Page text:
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How do you go about getting paint from the pot to your mixing tray to water it down? Do you use a dropper of some kind? An old brush? Also what do you use for a mixing tray?
I usually use the non-bristle end of the brush to transfer paint to my pallet.
I use a wet pallet to keep the paint from drying out as quickly. It is a sponge wrapped in wax paper that sits in a shallow dish of water.
Thanks for the quick reply. I've just tried the end of the brush and it works well. Any idea where I can get a wet palette from? It sounds like it'd save a lot of paint going to waste.
Of course you could buy a wet palette at your arts supply store - but you can easily make your own.
The wet palette consists of a closable container, a sponge and a mixing paper. You fill the container with water so that the sponge is well soaked, then put the mixing paper on top of the wet sponge (press it a little down to stop the edges from rolling up).
Now you can put your paint on the mixing paper, thin it (you still have to thin it though), mix it, work with it.
The water lost through evaporation can diffuse through the paper and keep your paints wet, but the paint can't seep through the paper.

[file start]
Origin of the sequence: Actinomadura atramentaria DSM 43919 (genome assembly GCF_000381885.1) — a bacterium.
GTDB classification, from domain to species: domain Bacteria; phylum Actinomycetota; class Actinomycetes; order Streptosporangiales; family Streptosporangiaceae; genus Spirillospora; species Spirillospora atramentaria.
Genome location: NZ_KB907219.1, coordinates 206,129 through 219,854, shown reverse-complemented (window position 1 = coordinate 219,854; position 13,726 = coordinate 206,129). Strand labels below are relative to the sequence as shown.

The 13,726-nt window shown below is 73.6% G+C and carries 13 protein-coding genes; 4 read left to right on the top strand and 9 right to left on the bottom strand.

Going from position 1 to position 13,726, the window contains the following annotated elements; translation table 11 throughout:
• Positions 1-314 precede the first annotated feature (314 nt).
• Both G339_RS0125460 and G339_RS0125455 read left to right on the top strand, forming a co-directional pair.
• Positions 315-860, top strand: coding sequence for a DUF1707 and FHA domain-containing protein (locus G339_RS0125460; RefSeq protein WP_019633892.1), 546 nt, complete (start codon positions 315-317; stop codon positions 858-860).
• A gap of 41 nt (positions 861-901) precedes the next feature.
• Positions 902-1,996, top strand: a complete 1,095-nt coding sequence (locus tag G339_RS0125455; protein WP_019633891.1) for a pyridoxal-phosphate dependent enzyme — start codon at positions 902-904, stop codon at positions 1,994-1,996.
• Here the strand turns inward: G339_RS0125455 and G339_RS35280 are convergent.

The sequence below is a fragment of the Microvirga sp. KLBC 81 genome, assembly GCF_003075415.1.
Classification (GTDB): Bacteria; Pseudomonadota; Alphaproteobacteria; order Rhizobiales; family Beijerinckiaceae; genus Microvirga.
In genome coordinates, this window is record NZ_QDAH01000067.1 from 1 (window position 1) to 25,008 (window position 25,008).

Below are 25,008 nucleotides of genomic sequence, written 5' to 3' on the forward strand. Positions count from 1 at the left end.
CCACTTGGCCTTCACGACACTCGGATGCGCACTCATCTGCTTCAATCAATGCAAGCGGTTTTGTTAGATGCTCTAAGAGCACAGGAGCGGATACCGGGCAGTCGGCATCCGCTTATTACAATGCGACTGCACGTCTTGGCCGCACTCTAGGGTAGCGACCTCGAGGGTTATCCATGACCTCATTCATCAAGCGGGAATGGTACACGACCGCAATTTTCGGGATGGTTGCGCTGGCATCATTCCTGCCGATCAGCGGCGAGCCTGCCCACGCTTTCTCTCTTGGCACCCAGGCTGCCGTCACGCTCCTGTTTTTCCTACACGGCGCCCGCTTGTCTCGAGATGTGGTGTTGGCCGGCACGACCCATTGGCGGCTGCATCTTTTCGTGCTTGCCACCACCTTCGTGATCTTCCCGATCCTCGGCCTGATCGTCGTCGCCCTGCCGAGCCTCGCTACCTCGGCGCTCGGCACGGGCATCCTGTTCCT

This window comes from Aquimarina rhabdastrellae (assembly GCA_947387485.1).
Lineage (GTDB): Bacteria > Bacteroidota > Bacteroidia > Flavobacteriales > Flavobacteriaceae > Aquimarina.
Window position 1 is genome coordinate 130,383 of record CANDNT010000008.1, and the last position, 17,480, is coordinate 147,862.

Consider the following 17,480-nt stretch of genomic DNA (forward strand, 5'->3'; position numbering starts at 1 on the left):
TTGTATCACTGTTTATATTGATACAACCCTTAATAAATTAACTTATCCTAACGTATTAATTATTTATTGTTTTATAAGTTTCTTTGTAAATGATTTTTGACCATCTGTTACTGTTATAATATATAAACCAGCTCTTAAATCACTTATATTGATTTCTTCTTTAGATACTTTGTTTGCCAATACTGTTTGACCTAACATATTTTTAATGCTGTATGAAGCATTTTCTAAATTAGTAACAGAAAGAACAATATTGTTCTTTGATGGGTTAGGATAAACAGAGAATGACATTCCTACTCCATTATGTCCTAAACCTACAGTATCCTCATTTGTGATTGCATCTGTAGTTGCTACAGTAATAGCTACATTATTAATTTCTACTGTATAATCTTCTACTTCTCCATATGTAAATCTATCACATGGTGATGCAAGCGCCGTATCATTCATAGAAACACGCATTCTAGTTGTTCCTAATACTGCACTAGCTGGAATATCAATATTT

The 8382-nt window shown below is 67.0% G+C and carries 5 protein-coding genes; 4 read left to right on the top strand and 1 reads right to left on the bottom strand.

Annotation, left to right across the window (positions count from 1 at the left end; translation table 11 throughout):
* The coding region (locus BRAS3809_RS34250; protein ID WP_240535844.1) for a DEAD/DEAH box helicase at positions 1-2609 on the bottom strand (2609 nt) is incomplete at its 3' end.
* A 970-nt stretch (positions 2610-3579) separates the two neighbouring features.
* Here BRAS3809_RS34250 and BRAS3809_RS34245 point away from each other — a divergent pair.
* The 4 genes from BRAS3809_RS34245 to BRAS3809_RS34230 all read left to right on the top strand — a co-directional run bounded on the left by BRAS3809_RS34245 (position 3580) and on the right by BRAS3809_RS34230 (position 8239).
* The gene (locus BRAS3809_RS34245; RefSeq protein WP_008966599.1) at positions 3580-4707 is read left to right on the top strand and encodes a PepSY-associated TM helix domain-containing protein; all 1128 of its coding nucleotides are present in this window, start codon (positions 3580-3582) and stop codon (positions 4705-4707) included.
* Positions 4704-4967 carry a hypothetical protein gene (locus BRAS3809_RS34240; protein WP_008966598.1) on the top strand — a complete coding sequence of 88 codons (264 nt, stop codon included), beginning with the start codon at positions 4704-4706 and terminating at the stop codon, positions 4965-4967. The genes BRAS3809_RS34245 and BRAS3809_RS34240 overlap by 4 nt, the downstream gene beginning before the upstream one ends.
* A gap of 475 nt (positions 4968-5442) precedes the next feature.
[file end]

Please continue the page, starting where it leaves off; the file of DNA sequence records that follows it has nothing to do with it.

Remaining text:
For our custom made palette we can use a big blister box (e.g. from Warmachine or Fenryll) or similar, something sponge-like (e.g. dishwash towels) and baking paper.
Here's a shot of my wet palette. I taped a Fenryll blister to an unused CD jewel case cover to give it some stability (spilling its contents over my table wasn't my intention). The 'sponge' is made of several layers I cut out from a new dishwash towel - it was blue, but that doesn't make a difference. Make sure you leave some free space between the container's sides and the sponge.
I made a cardboard template for my baking paper, so I always get the perfect size.
Water evaporates, water needs to be refilled. Now the extra space you left when cutting out the sponge comes in handy. You can fill the water into it and easily check the water level so that you don't flood your paints. Once the lid is closed your paints will keep wet for several days (and probably even longer).
Make sure you clean the palette thoroughly from time to time to prevent the excessive growth of microbial life.
You can throw away parts which have done their service because everything's cheap.
Now go ahead and make your own wet palette.
I AM BOOMER!
You could always use something like Microban sponges or similar, so that microbes don't propogate on the surfaces...